— The Cook and Housekeeper's Complete and Universal Dictionary; Including a System of Modern Cookery, in all Its Various Branches, • Mary Eaton

... bloodthirsty little creature to kill everything it can overpower, and to leave no survivors on its battle-fields." According to Bell, a female Pole-cat, which was tracked to her nest, was found to have laid up in a side hole a store of food consisting of forty frogs and two toads, all bitten through the brain, so that, though capable of living for some time, they were deprived of the power of escape. Now, this is a most wonderful instance of instinct bordering upon reason. Only the Reptilia can exist for any length ...
— Natural History of the Mammalia of India and Ceylon • Robert A. Sterndale

... in arm to the camp street. They were Crazy Jane, Harriet Burrell and Tommy Thompson, the latter more proud than she had ever been in her life, because she had done what not one of some forty others had dared to do—she had laid the ghost. Tommy expressed her admiration for herself that night when snuggling down under the ...
— The Meadow-Brook Girls Under Canvas • Janet Aldridge

... the emperors gate, although it was not yet day. Facing this court there was a great kiosk or pavilion, the basis of which was thirty cubits high, on which stood pillars fifty cubits high, supporting a gallery sixty cubits long and forty cubits wide. This pavilion had three gates, the middle one being reserved for the emperor, and that on each side was smaller. Above this kiosk, and over the right and left gates, was a kurkeh, or great drum; and a bell hung ...
— A General History and Collection of Voyages and Travels, Vol. 1 • Robert Kerr

... sse (Three Temples). This celebrated monastery was built by the King of Djungar to hold the tablets of his ancestors—on the ruins of an old temple, said to have been erected by Chinghiz himself. More than a thousand lamas are registered there, forty of them live at the expense of the Emperor of China. Crossing afterwards the two upper branches of the Ulan Muren (Red River) on the banks of which Chinghiz was murdered, according to local tradition, close to the lake of Chahan Nor (White Lake), near which are the tents ...
— The Travels of Marco Polo Volume 1 • Marco Polo and Rustichello of Pisa

... familiar fact that northeast storms on the Atlantic coast begin to leeward. The Pennsylvania fireplace he invented was an ingenious application to the warming and ventilating of an apartment of the laws that regulate the movement of hot air. At the age of forty-one he became interested in the subject of electricity, and with the aid of many friends and acquaintances pursued the subject for four years, with no thought about personal credit for inventing either theories or processes, but simply with delight ...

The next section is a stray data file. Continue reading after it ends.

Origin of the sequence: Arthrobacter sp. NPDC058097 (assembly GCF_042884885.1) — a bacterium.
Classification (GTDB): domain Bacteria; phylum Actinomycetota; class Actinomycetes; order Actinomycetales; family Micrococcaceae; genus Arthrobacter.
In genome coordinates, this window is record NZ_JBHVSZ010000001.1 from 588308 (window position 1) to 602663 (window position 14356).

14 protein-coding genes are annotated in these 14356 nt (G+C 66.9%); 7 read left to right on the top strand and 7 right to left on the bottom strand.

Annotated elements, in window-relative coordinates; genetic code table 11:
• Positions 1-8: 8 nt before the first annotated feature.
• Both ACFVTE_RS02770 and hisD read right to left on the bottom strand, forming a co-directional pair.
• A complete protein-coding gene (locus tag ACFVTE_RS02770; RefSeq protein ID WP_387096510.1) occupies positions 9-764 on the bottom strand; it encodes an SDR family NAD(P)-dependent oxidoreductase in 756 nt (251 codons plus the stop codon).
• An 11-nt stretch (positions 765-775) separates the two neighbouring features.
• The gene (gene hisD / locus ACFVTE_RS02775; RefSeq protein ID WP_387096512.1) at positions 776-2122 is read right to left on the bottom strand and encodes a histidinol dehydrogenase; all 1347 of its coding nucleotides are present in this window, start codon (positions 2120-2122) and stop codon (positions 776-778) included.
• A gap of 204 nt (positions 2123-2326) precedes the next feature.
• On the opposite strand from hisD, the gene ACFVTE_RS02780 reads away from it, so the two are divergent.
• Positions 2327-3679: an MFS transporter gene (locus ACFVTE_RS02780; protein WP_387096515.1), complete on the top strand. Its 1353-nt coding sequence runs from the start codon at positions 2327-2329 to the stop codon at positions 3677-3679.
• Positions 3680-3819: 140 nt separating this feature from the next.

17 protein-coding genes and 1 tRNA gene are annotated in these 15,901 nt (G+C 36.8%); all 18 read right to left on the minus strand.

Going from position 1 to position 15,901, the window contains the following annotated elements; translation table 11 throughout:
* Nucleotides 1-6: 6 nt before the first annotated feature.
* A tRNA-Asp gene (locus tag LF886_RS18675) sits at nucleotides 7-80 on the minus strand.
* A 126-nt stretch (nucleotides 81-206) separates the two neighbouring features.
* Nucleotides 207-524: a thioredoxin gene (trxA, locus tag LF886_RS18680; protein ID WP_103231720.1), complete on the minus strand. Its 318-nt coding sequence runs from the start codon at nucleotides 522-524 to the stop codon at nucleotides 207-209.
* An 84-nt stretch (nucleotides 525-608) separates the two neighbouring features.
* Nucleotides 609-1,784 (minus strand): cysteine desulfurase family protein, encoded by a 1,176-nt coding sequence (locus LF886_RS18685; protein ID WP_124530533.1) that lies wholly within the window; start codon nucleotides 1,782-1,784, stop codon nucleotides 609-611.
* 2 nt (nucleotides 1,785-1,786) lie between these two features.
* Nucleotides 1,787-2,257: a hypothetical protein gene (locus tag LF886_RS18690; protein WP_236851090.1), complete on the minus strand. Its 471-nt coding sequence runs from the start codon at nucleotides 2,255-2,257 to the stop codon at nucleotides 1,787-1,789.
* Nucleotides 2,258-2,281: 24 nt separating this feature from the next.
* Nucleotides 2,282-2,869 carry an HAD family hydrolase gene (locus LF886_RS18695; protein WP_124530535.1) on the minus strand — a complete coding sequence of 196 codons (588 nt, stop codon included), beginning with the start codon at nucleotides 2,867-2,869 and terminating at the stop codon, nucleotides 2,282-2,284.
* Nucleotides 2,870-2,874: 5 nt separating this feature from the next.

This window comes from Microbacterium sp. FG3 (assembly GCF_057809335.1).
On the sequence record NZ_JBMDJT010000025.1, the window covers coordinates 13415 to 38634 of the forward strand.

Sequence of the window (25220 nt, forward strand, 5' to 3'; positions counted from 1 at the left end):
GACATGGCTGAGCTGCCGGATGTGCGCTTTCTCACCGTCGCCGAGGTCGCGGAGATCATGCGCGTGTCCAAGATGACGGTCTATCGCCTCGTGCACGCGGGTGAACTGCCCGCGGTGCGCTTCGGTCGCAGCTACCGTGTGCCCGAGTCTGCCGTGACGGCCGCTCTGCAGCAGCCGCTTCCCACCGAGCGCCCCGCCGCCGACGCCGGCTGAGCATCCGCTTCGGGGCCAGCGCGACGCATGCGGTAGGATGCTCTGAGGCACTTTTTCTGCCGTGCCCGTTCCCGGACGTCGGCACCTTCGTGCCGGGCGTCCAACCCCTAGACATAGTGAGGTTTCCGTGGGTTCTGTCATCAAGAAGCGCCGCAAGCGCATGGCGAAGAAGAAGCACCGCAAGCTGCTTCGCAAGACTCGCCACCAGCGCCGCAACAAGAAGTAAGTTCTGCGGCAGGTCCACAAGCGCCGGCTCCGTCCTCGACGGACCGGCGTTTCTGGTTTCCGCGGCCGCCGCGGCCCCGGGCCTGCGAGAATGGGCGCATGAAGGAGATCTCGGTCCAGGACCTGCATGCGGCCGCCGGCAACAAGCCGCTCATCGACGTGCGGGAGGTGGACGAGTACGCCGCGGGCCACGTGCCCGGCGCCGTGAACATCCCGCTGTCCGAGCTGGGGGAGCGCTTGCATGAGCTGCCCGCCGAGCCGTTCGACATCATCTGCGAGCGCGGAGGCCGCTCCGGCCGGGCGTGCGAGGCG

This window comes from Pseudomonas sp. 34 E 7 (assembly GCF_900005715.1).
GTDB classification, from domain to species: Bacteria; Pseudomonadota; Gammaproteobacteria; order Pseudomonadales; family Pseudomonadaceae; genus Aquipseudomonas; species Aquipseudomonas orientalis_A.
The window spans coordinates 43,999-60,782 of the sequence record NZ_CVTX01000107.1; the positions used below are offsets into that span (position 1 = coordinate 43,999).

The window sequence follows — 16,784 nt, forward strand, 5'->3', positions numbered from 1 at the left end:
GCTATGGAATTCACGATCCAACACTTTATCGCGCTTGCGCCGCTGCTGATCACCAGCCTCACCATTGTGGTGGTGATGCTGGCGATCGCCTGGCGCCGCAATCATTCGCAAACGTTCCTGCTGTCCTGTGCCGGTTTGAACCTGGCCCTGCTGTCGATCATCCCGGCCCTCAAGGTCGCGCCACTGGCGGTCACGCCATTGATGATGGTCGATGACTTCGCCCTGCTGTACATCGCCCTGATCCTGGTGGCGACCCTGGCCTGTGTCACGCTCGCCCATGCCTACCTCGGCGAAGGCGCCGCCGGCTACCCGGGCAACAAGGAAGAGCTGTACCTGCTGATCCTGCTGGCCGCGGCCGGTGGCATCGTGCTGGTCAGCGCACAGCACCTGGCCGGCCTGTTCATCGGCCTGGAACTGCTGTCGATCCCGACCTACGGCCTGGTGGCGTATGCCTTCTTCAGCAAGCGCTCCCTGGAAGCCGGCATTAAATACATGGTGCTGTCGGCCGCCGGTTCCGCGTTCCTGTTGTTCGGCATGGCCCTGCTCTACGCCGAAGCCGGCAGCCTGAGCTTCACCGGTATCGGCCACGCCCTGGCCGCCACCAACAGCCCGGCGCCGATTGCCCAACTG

— Four American Leaders • Charles William Eliot

... King's secretary, as soon as it grows dusk. Have a care that no one sees you deliver it. Lock the parlour door when you go, and take the key. I am not yet back from Rome." With that Wogan remembered that he had not slept for forty-eight hours. Within two minutes he was between the sheets; within five ...
— Clementina • A.E.W. Mason

... (then colonel of the Forty-second Ohio) had already been sent by General Buell with a brigade into the Big-Sandy valley, and General George W. Morgan was soon to be sent with a division to Cumberland Gap. Although these were in Fremont's department, the War Department issued an order that they should continue under ...
— Military Reminiscences of the Civil War V1 • Jacob Dolson Cox

... their ambush. De Vargas kept his men concealed until the fugitives and their pursuers came clattering pell-mell into the glen. At a signal trumpet his men sallied forth with great heat and in close array. The Moors almost rushed upon their weapons before they perceived them; forty of the infidels were overthrown, the rest turned their back. "Forward!" cried De Vargas; "let us give the van-guard a brush before it can be joined by the rear." So saying, he pursued the flying Moors down hill, and came with such force and fury upon the advance-guard ...
— Chronicle of the Conquest of Granada • Washington Irving

... with Livy I am tired wanting for that man to get old I would not call her back if I could If I could only see a dog that I knew in the old times Billiards Impatient as the Creator doubtless was to see man Impromptu speech It was his habit to grow fond of his surroundings Jester, who for forty years had been making the world laugh Last and best of life for which the first was made Learned the meaning of grief Letter on inadvertant theft on a visit to friends Life is a game of whist. Looks like a good deal of trouble for such a small result ...
— Widger's Quotations from Albert Bigelow Paine on Mark Twain • David Widger